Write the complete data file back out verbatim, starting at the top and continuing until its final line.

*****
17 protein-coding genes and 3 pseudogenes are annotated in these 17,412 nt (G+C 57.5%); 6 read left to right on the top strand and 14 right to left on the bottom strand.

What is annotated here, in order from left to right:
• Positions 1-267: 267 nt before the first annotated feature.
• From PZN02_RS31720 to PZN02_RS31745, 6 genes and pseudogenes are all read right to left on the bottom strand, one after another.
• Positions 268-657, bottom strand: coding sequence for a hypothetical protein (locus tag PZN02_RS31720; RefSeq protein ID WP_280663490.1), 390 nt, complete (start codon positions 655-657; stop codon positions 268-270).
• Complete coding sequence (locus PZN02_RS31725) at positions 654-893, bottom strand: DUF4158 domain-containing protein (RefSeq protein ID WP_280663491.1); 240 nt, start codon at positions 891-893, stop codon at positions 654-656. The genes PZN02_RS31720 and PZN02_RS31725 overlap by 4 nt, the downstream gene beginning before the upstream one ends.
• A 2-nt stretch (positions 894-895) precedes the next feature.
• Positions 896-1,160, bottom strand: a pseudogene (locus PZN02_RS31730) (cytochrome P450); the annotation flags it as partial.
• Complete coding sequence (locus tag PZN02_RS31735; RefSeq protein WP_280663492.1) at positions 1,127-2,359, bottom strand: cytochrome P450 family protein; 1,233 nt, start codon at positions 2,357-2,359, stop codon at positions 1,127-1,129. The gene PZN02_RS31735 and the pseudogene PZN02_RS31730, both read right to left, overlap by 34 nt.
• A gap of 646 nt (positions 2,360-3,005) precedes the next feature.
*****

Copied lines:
17 protein-coding genes and 3 pseudogenes are annotated in these 17,412 nt (G+C 57.5%); 6 read left to right on the top strand and 14 right to left on the bottom strand.

What is annotated here, in order from left to right:
• Positions 1-267: 267 nt before the first annotated feature.
• From PZN02_RS31720 to PZN02_RS31745, 6 genes and pseudogenes are all read right to left on the bottom strand, one after another.
• Positions 268-657, bottom strand: coding sequence for a hypothetical protein (locus tag PZN02_RS31720; RefSeq protein ID WP_280663490.1), 390 nt, complete (start codon positions 655-657; stop codon positions 268-270).
• Complete coding sequence (locus PZN02_RS31725) at positions 654-893, bottom strand: DUF4158 domain-containing protein (RefSeq protein ID WP_280663491.1); 240 nt, start codon at positions 891-893, stop codon at positions 654-656. The genes PZN02_RS31720 and PZN02_RS31725 overlap by 4 nt, the downstream gene beginning before the upstream one ends.
• A 2-nt stretch (positions 894-895) precedes the next feature.
• Positions 896-1,160, bottom strand: a pseudogene (locus PZN02_RS31730) (cytochrome P450); the annotation flags it as partial.
• Complete coding sequence (locus tag PZN02_RS31735; RefSeq protein WP_280663492.1) at positions 1,127-2,359, bottom strand: cytochrome P450 family protein; 1,233 nt, start codon at positions 2,357-2,359, stop codon at positions 1,127-1,129. The gene PZN02_RS31735 and the pseudogene PZN02_RS31730, both read right to left, overlap by 34 nt.
• A gap of 646 nt (positions 2,360-3,005) precedes the next feature.